Vacation in the summer
Friday, February 24, 2012
Zoroastrianism is one the oldest religions in the world. It is definitely one of the first monotheist religions. It was founded by Zoroaster and it believes in one God, Ahura Mazda. There are very few Zoroastrians in the world today but it still holds an important place. A large part of their population is divided between Iran and India. The Zoroastrians living in India are called Parsis.
Saturday, February 18, 2012
English is an International language and a very important one in communicating. Nowadays the world is a big global village. It is like one of big family too. The people find different cultures and have different ways of doing things. A simple motion can have different meaning s in different cultures. Someone who is totally acceptable in some cultures, yet some have difficulties to accept it of some of the unfamiliar ways. In International relations and communication, differences like this can cause serious misunderstandings. These misunderstandings can destroy relationships.
Tuesday, February 7, 2012
One day in 1997 on Sunday afternoon, I keep in mind when nobody was at home apart from me. I was doing my homework. Suddenly, an old man walked into my home when I was thoughtful an arithmetic problem. I did not know that old man at all and his purpose in coming because I had never seen him before. At that time I was only tenth, and that old man looked like about eighty years old. He wore his hair in a bun and wore a set of grey patched clothes. He sat on my bed and said to me with a kind and pleasant countenance, “My lovely little boy, I want to tell you something.
In all over the world, a person who should has his /her biography in life so, as for me I have to write down and was born in human being. In accordance with our parents recorded I was born on 10th July 1985 in Padethar Village, Ponnagyun Township, and Arakan State, which located west of Myanmar. My parents named me that U Tun Win according to our culture yet it is not same to the day of Tuesday but actually was born in that day. In Arakan State, people give the name in accordance with the day he was born so my name is a little bit awry in this sense. Anyway it is no problem as a name in layman life but in Sasana must same day and name.
Saturday, January 28, 2012
by Bhikkhu Bodhi
Over the past three decades the world has been dramatically transformed in ways that none but a handful of prophets and visionaries could have foreseen even a hundred years ago. From a multitude of loosely connected nation-states it has quickly evolved into a tightly knit global community linked together by rapid means of transportation and instantaneous media of communication. Old barriers of space and time have dropped away, confronting us with new vistas of self-understanding and forcing us to recognize the hard truth that we all face a common human destiny. The claims to special privilege of a particular people, nation, race, or religion now sound hollow. As occupants of the same planet -- a bright blue jewel suspended in the frigid blackness of infinite space -- we either flourish together or perish together. In the long run between these two alternatives no middle ground is feasible.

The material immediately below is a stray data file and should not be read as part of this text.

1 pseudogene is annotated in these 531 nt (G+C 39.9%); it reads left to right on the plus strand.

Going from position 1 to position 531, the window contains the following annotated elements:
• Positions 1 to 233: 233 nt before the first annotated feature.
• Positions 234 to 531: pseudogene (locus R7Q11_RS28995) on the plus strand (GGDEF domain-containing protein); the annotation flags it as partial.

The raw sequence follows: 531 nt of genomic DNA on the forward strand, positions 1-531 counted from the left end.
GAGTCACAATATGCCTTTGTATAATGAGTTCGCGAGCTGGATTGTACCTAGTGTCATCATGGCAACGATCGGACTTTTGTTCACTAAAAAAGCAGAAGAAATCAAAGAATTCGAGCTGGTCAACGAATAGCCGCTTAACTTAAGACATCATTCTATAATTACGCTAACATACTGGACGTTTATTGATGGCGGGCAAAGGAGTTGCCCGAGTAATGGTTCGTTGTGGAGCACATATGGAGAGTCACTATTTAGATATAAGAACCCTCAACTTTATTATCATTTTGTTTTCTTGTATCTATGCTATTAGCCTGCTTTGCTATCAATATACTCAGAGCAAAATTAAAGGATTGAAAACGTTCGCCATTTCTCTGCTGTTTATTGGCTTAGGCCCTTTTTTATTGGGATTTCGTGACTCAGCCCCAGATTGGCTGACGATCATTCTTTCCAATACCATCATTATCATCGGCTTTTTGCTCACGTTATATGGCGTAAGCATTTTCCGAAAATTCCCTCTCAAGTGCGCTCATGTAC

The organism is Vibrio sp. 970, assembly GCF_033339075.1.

by Bhikkhu Bodhi
Ideally, education is the principal tool of human growth, essential for transforming the unlettered child into a mature and responsible adult. Yet everywhere today, both in the developed world and the developing world, we can see that formal education is in serious trouble. Classroom instruction has become so routinized and pat that children often consider school an exercise in patience rather than an adventure in learning. Even the brightest and most conscientious students easily become restless, and for many the only attractive escape routes lie along the dangerous roads of drugs, sexual experimentation, and outbursts of senseless violence. Teachers too find themselves in a dilemma, dissatisfied with the system which they serve but unable to see a meaningful alternative to it.
by Bhikkhu Bodhi
To ask what it means to live with dignity may sound strange in an age like our own, when our frantic struggle to make ends meet hardly allows us the leisure to ponder such weighty matters. But if we do pause a moment to give this question a little thought, we would realize soon enough that it is not merely the idle musing of someone with too much time on his hands. The question not only touches on the very meaning of our lives, but goes even beyond our personal quest for meaning to bore into the very springs of contemporary culture.